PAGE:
The Convergence of High-Consequence Livestock and Human Pathogen Research and Development: A Paradox of Zoonotic Disease

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dc.contributor.author Michelotti, Julia M.
dc.contributor.author Yeh, Kenneth B.
dc.contributor.author Beckham, Tammy R.
dc.contributor.author Colby, Michelle M.
dc.contributor.author Dasgupta, Debanjana
dc.contributor.author Zuelke, Kurt A.
dc.contributor.author Olinger, Gene G.
dc.date.accessioned 2018-12-14T17:10:20Z
dc.date.available 2018-12-14T17:10:20Z
dc.date.issued 2018-05-30
dc.identifier.uri http://hdl.handle.net/2097/39402
dc.description Citation: Michelotti, J.M.; Yeh, K.B.; Beckham, T.R.; Colby, M.M.; Dasgupta, D.; Zuelke, K.A.; Olinger, G.G. The Convergence of High-Consequence Livestock and Human Pathogen Research and Development: A Paradox of Zoonotic Disease. Trop. Med. Infect. Dis. 2018, 3, 55.
dc.description.abstract The World Health Organization (WHO) estimates that zoonotic diseases transmitted from animals to humans account for 75 percent of new and emerging infectious diseases. Globally, high-consequence pathogens that impact livestock and have the potential for human transmission create research paradoxes and operational challenges for the high-containment laboratories that conduct work with them. These specialized facilities are required for conducting all phases of research on high-consequence pathogens (basic, applied, and translational) with an emphasis on both the generation of fundamental knowledge and product development. To achieve this research mission, a highly-trained workforce is required and flexible operational methods are needed. In addition, working with certain pathogens requires compliance with regulations such as the Centers for Disease Control (CDC) and the U.S. Department of Agriculture (USDA) Select Agent regulations, which adds to the operational burden. The vast experience from the existing studies at Plum Island Animal Disease Center, other U.S. laboratories, and those in Europe and Australia with biosafety level 4 (BSL-4) facilities designed for large animals, clearly demonstrates the valuable contribution this capability brings to the efforts to detect, prepare, prevent and respond to livestock and potential zoonotic threats. To raise awareness of these challenges, which include biosafety and biosecurity issues, we held a workshop at the 2018 American Society for Microbiology (ASM) Biothreats conference to further discuss the topic with invited experts and audience participants. The workshop covered the subjects of research funding and metrics, economic sustainment of drug and vaccine development pipelines, workforce turnover, and the challenges of maintaining operational readiness of high containment laboratories.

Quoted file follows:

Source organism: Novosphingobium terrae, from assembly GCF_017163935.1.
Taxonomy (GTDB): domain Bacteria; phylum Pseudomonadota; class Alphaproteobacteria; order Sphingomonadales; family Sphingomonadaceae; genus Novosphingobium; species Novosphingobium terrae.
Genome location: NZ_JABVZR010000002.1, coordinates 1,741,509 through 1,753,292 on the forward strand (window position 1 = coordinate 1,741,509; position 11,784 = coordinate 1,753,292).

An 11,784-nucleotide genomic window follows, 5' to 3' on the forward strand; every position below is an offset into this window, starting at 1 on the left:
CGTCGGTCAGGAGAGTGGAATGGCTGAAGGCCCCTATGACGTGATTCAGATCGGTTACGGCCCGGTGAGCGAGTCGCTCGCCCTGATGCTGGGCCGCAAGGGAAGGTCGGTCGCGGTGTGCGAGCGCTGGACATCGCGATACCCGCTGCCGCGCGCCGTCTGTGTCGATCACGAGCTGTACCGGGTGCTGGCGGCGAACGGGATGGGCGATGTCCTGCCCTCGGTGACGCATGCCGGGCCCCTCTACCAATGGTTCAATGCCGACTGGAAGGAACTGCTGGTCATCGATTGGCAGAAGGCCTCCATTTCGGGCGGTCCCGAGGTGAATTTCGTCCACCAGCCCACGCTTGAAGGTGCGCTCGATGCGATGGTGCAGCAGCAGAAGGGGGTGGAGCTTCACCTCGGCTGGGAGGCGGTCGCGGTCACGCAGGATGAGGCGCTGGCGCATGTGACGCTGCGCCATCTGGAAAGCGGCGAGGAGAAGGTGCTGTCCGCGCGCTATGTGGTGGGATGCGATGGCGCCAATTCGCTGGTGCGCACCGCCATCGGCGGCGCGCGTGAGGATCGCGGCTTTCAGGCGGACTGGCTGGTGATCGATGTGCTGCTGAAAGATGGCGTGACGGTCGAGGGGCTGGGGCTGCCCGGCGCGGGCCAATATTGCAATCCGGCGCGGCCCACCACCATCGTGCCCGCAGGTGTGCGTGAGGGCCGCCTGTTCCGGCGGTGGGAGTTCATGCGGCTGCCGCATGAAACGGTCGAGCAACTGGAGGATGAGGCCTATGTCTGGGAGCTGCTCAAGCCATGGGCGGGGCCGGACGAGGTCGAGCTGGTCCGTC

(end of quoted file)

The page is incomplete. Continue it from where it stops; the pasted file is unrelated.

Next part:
dc.language.iso en_US
dc.relation.uri https://doi.org/10.3390/tropicalmed3020055
dc.rights Attribution 4.0 International (CC BY 4.0)
dc.rights.uri http://creativecommons.org/licenses/by/4.0/
dc.subject Biosafety
dc.subject Biosecurity
dc.subject Bsl-3-Ag
dc.subject High-Consequence Pathogen Research
dc.subject Zoonotic Disease
dc.title The Convergence of High-Consequence Livestock and Human Pathogen Research and Development: A Paradox of Zoonotic Disease
dc.type Text
dc.date.published 2018
dc.citation.doi 10.3390/tropicalmed3020055
dc.citation.issn 2414-6366
dc.citation.issue 2
dc.citation.jtitle Tropical Medicine and Infectious Disease
dc.citation.spage 55
dc.citation.volume 3
dc.citation Michelotti, J.M.; Yeh, K.B.; Beckham, T.R.; Colby, M.M.; Dasgupta, D.; Zuelke, K.A.; Olinger, G.G. The Convergence of High-Consequence Livestock and Human Pathogen Research and Development: A Paradox of Zoonotic Disease. Trop. Med. Infect. Dis. 2018, 3, 55.
dc.description.version Article:Version of Record (VOR)


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